The additional cost of using Norwegian suppliers was small by comparison with the total overruns in the Frigg development. Many had feared that political pressure to “buy Norwegian” would lead to sharp cost increases, but these worries proved misplaced. The deadline-based contract for gas deliveries meant that progress was prioritised at the expense of cost control. Delays arising from the loss of the DP1 jacket could be recovered to some extent with deliveries from Norway. The Frigg project was implemented at a time of very strong price inflation for oil industry supplies. It also proved difficult to cost the new technical solutions which were adopted.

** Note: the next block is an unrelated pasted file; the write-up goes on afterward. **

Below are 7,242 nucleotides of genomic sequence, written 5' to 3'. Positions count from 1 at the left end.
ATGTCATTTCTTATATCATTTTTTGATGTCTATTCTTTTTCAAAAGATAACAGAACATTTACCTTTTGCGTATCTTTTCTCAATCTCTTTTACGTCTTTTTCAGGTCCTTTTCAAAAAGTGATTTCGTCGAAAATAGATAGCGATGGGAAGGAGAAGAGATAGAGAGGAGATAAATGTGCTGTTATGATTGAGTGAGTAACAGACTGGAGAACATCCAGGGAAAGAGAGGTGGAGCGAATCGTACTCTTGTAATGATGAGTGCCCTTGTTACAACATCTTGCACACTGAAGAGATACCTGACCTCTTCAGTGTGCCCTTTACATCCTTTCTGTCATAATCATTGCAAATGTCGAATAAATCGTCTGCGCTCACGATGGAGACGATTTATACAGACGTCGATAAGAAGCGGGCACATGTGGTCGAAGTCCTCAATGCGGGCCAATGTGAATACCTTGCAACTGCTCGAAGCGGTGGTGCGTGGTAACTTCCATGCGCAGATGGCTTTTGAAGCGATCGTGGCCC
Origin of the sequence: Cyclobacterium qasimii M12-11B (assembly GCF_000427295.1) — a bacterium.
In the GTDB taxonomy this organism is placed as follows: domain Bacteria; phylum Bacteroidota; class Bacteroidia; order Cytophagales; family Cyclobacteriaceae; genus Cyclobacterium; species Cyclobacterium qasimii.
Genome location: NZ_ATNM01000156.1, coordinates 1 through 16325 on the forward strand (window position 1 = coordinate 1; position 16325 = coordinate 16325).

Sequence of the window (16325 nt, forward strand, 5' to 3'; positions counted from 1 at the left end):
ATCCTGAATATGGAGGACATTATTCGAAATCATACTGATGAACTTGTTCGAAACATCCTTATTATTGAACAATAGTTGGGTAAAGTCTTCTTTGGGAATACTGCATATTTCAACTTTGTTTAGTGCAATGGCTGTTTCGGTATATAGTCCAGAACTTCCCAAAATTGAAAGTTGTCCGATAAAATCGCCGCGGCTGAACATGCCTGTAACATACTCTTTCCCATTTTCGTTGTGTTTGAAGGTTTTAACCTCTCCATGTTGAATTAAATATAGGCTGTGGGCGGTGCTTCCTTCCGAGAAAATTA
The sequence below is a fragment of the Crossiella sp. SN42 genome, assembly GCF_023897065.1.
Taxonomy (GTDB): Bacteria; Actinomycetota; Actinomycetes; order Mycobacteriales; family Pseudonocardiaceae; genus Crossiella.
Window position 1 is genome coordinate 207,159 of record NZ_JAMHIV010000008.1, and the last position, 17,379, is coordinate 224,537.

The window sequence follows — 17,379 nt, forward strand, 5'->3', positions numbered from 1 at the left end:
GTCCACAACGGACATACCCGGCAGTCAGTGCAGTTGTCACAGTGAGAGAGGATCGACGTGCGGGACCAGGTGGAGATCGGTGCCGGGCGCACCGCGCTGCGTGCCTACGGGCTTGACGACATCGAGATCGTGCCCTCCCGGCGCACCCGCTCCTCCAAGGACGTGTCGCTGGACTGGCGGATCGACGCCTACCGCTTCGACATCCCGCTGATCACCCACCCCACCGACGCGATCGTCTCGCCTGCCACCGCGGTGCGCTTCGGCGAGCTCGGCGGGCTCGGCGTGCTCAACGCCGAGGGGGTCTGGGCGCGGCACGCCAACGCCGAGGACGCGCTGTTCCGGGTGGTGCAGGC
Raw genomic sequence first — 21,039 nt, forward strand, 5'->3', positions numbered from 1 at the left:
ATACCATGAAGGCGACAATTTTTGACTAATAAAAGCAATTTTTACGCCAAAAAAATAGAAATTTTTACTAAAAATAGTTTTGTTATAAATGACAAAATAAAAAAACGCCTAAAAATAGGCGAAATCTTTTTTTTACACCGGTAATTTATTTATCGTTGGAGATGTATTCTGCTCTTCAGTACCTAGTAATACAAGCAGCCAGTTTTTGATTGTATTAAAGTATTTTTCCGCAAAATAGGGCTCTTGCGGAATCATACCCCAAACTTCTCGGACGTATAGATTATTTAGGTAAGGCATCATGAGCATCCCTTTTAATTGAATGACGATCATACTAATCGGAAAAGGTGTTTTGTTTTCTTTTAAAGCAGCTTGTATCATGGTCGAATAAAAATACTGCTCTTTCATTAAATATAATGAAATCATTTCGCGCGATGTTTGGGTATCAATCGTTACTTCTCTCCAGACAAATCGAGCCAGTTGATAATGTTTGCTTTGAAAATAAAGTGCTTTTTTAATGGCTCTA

Sources: Moe, Johannes (ed): Kostnadsanalyse norsk kontinentalsokkel (Cost analysis for the NCS), 1981.
NOU 1999, 11: Analyse av investeringsutviklingen på kontinentalsokkelen (Analysis of investment development on the continental shelf).
Published August 2, 2018 • Updated October 22, 2020
by Trude Meland, Norwegian Petroleum Museum
After the most hectic development phase had been completed on Frigg and Heimdal, these fields moved into the operations or production phase. This called for a restructuring of the organisation and improvements to its efficiency.
— The radio room at QP. Photo: TotalFinaElf/Norwegian Petroleum Museum
Elf started to cut costs in the autumn of 1985 through a determined downsizing. There was no way a workforce about 1 600 strong could be maintained in Norway.